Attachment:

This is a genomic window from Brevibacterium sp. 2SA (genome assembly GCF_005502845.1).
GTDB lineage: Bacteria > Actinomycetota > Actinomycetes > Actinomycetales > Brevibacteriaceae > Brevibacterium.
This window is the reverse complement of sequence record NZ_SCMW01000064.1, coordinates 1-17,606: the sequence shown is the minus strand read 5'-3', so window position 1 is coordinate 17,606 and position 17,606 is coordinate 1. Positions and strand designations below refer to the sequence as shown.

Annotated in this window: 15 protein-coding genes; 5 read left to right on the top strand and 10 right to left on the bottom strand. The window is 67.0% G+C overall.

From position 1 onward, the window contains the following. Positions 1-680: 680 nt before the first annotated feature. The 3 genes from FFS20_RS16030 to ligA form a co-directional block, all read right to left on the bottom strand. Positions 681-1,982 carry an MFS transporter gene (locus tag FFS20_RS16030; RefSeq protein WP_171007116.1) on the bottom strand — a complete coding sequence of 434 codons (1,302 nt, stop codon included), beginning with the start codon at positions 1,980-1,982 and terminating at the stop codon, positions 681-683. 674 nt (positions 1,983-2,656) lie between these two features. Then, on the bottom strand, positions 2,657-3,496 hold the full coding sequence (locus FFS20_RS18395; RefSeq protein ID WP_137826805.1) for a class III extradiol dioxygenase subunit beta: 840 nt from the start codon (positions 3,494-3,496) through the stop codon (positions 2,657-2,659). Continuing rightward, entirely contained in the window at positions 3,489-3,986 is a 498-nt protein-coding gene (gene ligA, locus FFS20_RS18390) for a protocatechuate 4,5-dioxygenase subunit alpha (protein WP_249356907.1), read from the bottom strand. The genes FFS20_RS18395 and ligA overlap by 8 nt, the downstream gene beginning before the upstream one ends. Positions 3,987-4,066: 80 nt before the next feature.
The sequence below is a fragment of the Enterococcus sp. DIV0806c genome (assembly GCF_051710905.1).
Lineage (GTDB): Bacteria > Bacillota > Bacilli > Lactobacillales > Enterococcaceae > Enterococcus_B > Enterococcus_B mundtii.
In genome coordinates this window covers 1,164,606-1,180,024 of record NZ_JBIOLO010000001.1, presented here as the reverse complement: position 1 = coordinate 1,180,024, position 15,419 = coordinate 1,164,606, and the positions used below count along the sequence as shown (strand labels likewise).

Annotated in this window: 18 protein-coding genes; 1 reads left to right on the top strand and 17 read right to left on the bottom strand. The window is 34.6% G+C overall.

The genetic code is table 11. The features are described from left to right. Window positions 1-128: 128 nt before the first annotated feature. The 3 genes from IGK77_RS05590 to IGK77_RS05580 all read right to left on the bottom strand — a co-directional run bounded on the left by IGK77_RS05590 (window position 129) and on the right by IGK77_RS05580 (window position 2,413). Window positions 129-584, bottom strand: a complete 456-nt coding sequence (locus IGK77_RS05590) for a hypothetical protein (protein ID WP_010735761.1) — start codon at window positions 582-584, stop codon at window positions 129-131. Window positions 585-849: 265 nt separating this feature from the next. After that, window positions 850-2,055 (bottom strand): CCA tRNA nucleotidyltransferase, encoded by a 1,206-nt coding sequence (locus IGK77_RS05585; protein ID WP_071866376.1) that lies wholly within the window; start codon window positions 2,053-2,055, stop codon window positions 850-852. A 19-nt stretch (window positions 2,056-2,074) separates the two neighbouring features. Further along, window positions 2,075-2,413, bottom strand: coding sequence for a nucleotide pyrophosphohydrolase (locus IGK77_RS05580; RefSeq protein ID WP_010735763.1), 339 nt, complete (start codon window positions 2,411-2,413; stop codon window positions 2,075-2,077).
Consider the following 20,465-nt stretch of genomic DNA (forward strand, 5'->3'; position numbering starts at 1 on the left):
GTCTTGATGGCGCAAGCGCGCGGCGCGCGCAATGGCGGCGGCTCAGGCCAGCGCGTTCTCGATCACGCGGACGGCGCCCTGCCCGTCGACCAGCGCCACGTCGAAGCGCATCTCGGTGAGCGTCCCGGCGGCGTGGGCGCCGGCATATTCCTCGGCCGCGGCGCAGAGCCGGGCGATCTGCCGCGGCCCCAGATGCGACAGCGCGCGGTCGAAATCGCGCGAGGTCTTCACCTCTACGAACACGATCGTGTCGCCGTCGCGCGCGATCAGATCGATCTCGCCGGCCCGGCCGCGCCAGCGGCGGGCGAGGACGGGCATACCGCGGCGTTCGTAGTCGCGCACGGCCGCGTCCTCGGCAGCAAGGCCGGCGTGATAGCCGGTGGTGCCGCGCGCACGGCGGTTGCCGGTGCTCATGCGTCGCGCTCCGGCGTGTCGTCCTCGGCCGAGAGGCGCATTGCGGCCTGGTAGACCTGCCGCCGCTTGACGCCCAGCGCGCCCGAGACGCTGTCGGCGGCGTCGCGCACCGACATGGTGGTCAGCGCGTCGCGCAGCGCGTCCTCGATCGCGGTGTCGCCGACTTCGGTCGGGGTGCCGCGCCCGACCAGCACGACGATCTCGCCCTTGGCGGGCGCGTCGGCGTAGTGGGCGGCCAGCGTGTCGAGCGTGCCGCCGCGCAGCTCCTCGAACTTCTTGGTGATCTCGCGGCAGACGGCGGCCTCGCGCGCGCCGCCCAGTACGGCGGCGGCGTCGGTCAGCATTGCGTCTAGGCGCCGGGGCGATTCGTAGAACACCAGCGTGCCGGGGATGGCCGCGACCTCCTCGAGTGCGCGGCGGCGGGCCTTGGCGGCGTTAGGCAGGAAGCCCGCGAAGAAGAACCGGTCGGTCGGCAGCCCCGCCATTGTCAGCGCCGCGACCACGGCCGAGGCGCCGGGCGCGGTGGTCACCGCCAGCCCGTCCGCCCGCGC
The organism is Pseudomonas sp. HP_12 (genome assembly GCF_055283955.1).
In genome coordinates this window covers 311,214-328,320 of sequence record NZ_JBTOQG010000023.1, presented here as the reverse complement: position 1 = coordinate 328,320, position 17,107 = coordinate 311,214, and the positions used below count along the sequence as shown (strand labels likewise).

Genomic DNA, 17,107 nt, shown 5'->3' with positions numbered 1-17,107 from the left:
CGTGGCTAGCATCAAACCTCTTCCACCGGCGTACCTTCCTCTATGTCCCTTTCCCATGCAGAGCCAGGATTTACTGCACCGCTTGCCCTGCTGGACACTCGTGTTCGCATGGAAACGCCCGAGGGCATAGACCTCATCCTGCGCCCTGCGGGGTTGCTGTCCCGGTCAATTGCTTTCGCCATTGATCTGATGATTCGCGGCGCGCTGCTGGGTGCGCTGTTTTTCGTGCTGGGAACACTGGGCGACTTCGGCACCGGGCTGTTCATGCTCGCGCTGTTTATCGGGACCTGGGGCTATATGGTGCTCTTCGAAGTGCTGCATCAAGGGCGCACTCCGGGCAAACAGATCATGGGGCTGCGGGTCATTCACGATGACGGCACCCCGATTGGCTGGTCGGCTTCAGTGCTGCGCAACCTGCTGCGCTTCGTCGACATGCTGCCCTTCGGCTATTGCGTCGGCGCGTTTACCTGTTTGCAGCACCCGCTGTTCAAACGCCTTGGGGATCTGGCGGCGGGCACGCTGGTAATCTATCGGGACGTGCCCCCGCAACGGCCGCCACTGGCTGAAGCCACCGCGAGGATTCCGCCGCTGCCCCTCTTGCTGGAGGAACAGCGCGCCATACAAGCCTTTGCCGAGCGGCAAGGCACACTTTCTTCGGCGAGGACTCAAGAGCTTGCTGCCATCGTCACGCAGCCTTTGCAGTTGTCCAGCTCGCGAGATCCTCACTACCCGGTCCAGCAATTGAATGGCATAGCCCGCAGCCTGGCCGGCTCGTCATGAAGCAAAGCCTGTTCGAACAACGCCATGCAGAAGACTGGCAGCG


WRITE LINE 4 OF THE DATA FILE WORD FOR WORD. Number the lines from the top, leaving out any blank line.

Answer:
Annotated in this window: 15 protein-coding genes; 5 read left to right on the top strand and 10 right to left on the bottom strand. The window is 67.0% G+C overall.